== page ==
It’s not enough to have exceptional content. You have to curate. In simple terms, curation is the intentional selection and placement of discrete pieces of content allowing them to appear in particular spots on webpages.
Digital curators promote, highlight, and sometimes create a new context for content by the placement and organization of the other pieces of content that appear on the same page.
Many of us are digital curators without realizing it. By curating content, we are influencing what our audiences read first and even what they view as most important. So as you select feature stories for your home page or identify RSS feeds for your campus portal, you are curating. Consider the benefits of a compelling faculty profile placed alongside a video clip of an alum praising the career advice she received from her favorite professor.
On a Confab panel about content curation, Margot Bloomstein described curation as a means of filtering the flood of content that’s out there and demanding our attention. She said that filtering content for a specific audience, time, context, perspective and brand has always been of value. And, according to Bloomstein, curation is not just about selection, it’s also about emphasis and persuasion and organization.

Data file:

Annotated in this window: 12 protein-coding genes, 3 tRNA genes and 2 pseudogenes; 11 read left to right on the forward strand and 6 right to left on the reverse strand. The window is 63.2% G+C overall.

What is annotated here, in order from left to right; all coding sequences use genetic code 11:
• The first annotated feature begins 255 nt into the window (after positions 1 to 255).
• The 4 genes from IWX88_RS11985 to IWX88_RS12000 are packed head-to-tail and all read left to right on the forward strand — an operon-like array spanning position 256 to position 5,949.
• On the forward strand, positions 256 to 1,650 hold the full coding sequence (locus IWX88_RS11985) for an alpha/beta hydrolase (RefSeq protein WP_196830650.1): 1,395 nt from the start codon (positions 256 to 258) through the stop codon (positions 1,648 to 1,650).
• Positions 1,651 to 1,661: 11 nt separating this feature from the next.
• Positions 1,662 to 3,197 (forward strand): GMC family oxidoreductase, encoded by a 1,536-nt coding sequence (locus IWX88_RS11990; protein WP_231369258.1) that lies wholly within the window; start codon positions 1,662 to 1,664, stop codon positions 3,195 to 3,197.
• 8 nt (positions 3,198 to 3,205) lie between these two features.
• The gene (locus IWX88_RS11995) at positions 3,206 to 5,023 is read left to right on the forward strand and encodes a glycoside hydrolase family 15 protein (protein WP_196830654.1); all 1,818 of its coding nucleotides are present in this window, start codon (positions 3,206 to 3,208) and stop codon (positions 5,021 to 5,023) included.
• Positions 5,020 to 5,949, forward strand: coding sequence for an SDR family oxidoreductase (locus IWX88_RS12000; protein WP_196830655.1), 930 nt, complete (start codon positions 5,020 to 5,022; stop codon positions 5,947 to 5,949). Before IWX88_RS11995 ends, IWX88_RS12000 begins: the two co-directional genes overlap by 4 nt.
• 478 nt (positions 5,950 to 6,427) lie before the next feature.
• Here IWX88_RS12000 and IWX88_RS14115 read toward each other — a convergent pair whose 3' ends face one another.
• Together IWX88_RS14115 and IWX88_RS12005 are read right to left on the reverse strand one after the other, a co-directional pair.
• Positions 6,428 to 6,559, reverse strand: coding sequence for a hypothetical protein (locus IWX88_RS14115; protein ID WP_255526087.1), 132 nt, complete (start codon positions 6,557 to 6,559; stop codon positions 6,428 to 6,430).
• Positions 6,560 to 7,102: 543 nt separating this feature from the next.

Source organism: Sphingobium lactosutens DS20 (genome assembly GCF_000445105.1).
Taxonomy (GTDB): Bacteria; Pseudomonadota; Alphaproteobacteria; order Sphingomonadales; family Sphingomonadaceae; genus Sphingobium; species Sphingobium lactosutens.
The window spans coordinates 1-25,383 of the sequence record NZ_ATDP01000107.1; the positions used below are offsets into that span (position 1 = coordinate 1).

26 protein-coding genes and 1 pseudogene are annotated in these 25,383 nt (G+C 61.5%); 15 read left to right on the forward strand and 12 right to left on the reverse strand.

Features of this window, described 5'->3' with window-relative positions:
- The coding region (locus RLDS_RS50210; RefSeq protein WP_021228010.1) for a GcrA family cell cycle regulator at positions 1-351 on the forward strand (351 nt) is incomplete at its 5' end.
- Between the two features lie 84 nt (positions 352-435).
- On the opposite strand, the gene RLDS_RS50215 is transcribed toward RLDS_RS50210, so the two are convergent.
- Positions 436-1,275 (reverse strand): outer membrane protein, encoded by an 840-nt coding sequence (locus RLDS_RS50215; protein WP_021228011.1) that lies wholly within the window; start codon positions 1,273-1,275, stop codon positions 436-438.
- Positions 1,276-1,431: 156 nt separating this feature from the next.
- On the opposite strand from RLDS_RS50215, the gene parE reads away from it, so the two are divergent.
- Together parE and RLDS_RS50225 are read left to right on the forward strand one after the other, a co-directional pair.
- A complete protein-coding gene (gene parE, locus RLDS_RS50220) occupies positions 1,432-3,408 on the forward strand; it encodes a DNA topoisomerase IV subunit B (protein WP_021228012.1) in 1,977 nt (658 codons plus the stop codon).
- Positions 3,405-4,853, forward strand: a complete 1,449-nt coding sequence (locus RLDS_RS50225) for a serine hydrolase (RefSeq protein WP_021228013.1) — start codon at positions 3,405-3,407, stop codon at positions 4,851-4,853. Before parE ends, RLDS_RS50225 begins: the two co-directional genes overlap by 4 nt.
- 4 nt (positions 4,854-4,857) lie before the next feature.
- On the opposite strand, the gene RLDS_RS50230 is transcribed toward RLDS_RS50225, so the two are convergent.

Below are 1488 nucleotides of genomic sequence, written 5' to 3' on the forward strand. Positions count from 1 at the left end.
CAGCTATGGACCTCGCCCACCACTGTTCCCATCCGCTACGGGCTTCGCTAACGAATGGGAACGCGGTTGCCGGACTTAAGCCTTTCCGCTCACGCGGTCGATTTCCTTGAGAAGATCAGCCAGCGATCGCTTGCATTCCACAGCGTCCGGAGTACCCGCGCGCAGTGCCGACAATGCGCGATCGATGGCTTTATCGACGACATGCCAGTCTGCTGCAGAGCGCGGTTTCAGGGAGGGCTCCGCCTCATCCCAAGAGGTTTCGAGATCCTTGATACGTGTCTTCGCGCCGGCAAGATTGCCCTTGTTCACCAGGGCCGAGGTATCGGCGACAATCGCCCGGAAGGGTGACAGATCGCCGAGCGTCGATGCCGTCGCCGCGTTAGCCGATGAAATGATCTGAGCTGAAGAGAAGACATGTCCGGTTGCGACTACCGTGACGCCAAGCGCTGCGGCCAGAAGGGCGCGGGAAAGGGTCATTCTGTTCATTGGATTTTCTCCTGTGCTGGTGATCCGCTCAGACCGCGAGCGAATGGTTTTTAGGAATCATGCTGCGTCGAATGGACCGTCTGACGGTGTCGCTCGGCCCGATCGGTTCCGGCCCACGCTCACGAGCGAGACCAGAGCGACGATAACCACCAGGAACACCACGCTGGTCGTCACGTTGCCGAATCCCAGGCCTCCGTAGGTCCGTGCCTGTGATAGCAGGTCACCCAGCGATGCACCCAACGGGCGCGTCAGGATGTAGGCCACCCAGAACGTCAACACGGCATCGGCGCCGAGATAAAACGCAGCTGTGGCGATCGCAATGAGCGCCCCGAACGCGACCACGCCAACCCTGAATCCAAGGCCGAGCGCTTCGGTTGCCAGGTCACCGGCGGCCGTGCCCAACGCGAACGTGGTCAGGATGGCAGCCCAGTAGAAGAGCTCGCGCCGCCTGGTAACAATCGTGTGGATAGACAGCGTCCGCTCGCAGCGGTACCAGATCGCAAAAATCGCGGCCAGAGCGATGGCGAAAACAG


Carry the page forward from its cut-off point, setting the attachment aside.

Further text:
Create a different experience.
Speaking of digital curation, are you excited by the opportunity to create a different experience for your audiences by the human-aggregated webpages that present content in meaningful ways? Do you realize that your content curation choices can influence your target audiences to read something they might not find otherwise?
What’s the right balance between content that is automatically machine-aggregated and content that is hand-picked by a human curator?
Don’t know the difference? Netflix uses a sophisticated algorithm to machine-aggregate content specific to your viewing preferences, while sites like Flipboard.com and Longform.org are curated by humans. The sheer volume of digital information means many of us need to use some degree of automation. Perhaps we can rely on aggregation as a first pass and then on the human curator as a fine tune.
Regardless of how you pull together content, consider your institutional communication goals. Communication and brand strategy should always inform your content strategy.